Agricultural Legislation

Agrarian legislation falls mainly into following four categories.

  1. Abolition of intermediaries.

  2. Tenancy reforms.

  3. Ceilings on land holdings.

  4. Law relating to Gramdan and Bhoodan.

  1. Abolition of intermediaries:

    The intermediary system included various types of interests between the owner and actual cultivator. This varied from the absolute owner of the land that was the Zamindar in Bengal to the Inam - Holder, holding a grant of revenue in respect of plot of land. These intermediary interests took little interest in the development of agriculture through sustained investment, with the result agriculture remained stagnant and productivity deteriorated. In pursuance of the policy to protect actual cultivators and bring them to direct relationship with the State, each State formulated legislative measures for the abolition of such tenures by 1955. The implementation of these measures has been completed practically all over the country.

  2. Tenancy reforms:

    Major part of tenurial system in India is Rayatwari with no intermediary between the State and the actual holder. The Rayatwari System was prevalent, Andhra Pradesh, Gujarat, Maharashtra, Tamil Nadu and Karnataka. But even in Rayatwari areas, some of tenancy prevailed and lands were leased out to the actual cultivators. The land owners acted as moneylenders, leading to cumulative increase in the indebtedness of the tenants, who lost their property in lieu of loans they could not repay. This sort of situation called for necessary legislation to protect the interest of tenants. The measures were:-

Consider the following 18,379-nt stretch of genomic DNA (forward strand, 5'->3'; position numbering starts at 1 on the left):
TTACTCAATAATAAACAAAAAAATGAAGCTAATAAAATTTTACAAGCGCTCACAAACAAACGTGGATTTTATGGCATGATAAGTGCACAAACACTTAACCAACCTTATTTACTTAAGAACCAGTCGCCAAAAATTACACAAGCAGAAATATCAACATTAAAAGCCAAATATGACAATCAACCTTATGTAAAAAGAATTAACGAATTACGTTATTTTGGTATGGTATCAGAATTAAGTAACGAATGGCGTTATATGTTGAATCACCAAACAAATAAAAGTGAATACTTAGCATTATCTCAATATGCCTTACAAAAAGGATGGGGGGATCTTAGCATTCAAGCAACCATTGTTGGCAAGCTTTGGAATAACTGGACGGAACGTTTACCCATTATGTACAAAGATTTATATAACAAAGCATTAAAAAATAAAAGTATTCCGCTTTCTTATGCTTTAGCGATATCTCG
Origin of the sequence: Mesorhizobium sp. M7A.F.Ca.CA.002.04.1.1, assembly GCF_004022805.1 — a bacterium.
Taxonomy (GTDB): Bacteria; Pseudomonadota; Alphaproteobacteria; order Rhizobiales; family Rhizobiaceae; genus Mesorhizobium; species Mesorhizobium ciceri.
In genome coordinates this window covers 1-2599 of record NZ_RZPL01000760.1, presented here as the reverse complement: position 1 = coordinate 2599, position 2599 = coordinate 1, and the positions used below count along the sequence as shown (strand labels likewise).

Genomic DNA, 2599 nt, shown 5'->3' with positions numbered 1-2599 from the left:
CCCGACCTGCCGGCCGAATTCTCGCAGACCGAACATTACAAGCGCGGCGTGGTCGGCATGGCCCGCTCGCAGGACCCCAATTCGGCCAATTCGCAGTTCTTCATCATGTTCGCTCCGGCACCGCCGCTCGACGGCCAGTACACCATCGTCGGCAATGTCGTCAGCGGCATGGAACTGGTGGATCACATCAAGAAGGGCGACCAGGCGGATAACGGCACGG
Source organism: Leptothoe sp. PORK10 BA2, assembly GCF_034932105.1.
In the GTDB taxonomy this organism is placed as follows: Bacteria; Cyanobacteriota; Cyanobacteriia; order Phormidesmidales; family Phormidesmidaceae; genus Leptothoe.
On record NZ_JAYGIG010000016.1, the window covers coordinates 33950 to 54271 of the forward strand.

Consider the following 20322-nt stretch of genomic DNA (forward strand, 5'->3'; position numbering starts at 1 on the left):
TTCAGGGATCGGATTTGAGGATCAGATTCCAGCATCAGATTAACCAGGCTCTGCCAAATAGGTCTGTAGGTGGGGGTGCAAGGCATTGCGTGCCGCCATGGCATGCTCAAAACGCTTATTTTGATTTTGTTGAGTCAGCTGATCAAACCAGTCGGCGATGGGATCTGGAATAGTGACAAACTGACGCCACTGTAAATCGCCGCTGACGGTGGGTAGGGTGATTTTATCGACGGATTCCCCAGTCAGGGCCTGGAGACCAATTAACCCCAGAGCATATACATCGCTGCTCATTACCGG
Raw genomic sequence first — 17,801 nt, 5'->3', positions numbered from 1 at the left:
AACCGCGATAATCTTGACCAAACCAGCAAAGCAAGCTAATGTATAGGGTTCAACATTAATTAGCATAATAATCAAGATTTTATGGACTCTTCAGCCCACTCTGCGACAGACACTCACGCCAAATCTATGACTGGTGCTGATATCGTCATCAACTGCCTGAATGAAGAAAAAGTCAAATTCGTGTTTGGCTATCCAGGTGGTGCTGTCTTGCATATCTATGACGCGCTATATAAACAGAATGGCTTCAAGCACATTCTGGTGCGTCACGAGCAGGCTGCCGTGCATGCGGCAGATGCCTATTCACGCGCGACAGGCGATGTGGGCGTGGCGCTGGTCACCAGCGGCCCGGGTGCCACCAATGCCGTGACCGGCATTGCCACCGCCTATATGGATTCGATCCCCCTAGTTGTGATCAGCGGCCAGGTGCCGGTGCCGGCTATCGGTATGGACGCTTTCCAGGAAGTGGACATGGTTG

1. Security of tenure i.e. that the ejectment of tenant should not take place.

    2. Fixation of rent - 1/5 to 1/6 of gross produce.

    3. Right to purchase land.

    The most of the states have adopted the principle of conferring ownership on the tenants.

  3. Ceiling on agricultural holding:

    To achieve social justice, the redistribution of agricultural land in our rural area has been accepted as a policy by the States. To enable surplus land to be mopped up and distributed, legislative measures were passed in almost all the States to restrict the size of agricultural holdings. The ceiling limits varied from State to State. In Maharashtra, landholding were classified in four categories and ceiling limits were fixed accordingly.

    1. Fully unirrigated lands - 54 acres.

    2. Land irrigated from public sources of water only for one season at least for one crops -27 areas.

    3. Land irrigated from public sources of water for two seasons for two crops -18 acres.

    4. Land irrigated from public sources of water For three season (complete year) for annual Or perennial crops - 9 acres.

    It was estimated that on completion of implementation of this legislation about the lakhs hectares of land will become surplus for distribution among the landless persons.

  4. Bhoodan and Gramdan Act:

    The Bhoodan movement started in early 1950 spread all over the country as a movement to collect the donations of land for distribution among the landless. Acharya Vinoba Bhave initiated this movement to meet the challenges posed by the requirements of the landless people through the willing co-operation of rich landowners in the true Gandhian spirit (by labret). For this Special Act was passed. In all 18 lakh hectares of land was collected under this Act in various States.